Please login to Globus here:
When you point a web browser to the URL that is provided, you will need to authenticate against the NIH domain, with your usual NIH login username and password. You will then see a page like the following

When you click Allow, you will get a page with a long authorization code. Cut-and-paste that code back into your terminal window:

Enter the resulting Authorization Code here: aabbccddeeffgg1122334455

You have successfully logged in to the Globus CLI as
You can always check your current identity with
  globus whoami
Logout of the Globus CLI with
  globus logout

[user@biowulf ~]$ globus whoami

Depending on how recently you signed up for Globus, the command 'globus whoami' may show you your Globus userid ( or your NIH userid ( Once you have logged in to Globus, you can set up transfers. You will need the ID of the endpoint, which you can find using the 'globus endpoint search' command. In the example below, the user obtains a lit of NIH endpoints, and then gets a listing of the user's files on one of those endpoints.

 [user@biowulf ~]$ globus endpoint search NIH

Owner                       | ID                                   | Display Name
--------------------------- | ------------------------------------ | ----------------------------------------      | 4bc66d32-5057-11e6-8238-22000b97daec | NIH CIT OIR HPN    | e1c214bc-63d5-11e6-833f-22000b97daec | NIH NHLBI DIR         | e2620047-6d04-11e5-ba46-22000b92c6ec | NIH HPC Data Transfer         | e1c6b3bd-6d04-11e5-ba46-22000b92c6ec | nihnci#NIH-NCI-TRANSFER1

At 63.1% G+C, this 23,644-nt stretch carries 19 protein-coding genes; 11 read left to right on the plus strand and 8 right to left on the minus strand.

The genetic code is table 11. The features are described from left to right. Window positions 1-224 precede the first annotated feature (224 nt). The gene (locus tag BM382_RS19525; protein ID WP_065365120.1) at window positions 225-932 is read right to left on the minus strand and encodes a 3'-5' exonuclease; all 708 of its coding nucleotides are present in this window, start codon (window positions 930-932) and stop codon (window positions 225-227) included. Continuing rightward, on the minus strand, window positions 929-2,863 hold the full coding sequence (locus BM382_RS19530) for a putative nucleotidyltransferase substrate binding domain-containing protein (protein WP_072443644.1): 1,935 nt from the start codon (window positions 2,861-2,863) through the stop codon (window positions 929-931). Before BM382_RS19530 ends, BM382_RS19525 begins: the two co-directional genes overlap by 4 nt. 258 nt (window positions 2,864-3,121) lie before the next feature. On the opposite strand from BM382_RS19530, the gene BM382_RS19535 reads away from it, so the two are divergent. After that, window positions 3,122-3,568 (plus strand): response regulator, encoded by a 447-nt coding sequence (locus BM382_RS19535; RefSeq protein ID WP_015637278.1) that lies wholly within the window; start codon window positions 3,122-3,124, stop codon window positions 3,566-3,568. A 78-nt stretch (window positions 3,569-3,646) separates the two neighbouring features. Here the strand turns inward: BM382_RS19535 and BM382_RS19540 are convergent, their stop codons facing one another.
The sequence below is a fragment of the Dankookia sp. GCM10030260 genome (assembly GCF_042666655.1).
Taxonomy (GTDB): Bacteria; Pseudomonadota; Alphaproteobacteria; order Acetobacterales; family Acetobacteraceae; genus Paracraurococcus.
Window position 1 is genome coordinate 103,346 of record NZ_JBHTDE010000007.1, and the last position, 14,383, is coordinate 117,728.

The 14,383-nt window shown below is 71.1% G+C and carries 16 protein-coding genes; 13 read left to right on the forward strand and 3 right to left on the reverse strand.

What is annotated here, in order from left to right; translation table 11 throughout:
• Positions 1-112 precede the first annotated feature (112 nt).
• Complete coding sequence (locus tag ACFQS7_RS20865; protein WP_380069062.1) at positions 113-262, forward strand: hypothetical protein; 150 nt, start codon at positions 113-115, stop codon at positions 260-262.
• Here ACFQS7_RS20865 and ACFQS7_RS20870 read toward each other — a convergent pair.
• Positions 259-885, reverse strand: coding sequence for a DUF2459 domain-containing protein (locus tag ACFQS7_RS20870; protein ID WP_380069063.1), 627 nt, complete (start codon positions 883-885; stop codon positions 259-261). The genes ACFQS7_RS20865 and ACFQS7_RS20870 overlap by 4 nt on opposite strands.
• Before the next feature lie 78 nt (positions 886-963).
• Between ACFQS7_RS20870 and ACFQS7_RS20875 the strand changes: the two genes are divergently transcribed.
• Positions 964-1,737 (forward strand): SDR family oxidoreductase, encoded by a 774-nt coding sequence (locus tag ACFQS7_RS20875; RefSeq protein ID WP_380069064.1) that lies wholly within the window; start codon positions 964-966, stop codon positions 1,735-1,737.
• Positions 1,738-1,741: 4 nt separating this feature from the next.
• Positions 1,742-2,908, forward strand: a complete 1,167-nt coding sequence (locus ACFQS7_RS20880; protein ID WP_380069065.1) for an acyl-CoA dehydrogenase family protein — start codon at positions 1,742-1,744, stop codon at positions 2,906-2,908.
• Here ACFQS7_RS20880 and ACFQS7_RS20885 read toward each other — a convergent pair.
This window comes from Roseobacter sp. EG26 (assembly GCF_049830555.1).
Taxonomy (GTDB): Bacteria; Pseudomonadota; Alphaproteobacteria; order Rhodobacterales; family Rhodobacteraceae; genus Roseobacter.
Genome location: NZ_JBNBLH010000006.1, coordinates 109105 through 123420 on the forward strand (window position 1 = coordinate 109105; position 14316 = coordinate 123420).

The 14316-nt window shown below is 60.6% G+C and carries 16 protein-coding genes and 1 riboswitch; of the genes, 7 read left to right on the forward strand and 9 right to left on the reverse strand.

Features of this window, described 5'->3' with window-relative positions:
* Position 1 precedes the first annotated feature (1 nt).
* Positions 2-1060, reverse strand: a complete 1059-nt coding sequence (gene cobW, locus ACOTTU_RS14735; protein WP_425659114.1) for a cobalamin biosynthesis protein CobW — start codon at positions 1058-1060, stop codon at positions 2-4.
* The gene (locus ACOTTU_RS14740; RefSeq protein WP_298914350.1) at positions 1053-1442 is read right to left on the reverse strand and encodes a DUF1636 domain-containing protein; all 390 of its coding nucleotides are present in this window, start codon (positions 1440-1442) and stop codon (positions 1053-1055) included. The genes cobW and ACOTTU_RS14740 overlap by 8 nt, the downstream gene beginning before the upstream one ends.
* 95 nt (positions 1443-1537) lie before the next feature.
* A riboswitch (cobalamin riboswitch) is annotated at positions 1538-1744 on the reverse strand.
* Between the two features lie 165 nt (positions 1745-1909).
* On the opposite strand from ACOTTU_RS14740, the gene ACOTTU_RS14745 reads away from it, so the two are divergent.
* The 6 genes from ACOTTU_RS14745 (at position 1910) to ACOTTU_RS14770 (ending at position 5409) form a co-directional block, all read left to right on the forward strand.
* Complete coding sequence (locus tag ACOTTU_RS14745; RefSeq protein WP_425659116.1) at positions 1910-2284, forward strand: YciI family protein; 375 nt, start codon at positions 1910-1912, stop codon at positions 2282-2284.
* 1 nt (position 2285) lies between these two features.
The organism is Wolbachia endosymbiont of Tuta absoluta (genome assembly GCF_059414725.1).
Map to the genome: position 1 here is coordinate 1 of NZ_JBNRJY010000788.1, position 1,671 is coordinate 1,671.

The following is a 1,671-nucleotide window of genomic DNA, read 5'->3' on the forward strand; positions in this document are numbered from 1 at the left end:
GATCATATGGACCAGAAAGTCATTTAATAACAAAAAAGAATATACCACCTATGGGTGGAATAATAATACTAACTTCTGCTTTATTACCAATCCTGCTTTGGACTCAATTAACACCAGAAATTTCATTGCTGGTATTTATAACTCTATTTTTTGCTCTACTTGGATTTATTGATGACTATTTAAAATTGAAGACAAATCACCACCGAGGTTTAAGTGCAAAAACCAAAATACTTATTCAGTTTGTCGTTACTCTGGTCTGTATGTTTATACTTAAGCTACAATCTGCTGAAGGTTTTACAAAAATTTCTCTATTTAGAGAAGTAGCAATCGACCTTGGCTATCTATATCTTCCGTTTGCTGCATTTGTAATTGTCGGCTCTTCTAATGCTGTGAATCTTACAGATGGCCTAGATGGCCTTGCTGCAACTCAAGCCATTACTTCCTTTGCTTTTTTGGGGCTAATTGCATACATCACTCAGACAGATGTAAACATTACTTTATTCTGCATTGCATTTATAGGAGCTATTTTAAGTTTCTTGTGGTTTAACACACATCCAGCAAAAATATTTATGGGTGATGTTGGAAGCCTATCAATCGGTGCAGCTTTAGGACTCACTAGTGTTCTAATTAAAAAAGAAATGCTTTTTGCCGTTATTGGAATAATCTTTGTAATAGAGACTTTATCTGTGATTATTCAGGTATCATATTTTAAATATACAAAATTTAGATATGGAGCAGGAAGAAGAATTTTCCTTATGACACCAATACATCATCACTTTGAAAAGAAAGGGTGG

[user@biowulf ~]$ globus ls 'e2620047-6d04-11e5-ba46-22000b92c6ec'

Globus CLI Error: A Transfer API Error Occurred.
HTTP status: 400
request_id: CXOFvSFsb
code: ClientError.ActivationRequired
message: The endpoint 'e2620047-6d04-11e5-ba46-22000b92c6ec' is not activated
Go to and activate endpoint. (10 day limit)
You may need to 'activate' the Globus endpoints you plan to use. Once an endpoint is activated, it will stay active for 10 days. If your transfer is not completed within 10 days, you'll get an email message requesting you to re-activate the endpoint, and once you've done that the transfer will resume. You can check the status of endpoints at . Once your endpoints are activated, you can set up transfers.

[user@biowulf ~]$ globus transfer --recursive --no-verify-checksum \
	d8eb36b6-6d04-11e5-ba46-22000b92c6ec:/data1/5GB-in-small-files/ \
Message: The transfer has been accepted and a task has been created and queued for execution 
Task ID: 6924b21e-f54b-11e6-ba69-22000b9a448b 

You can use the method above in your Biowulf batch scripts, for example, to transfer data at the end of a job. [Example]

Documentation about the beta version of the new Globus CLI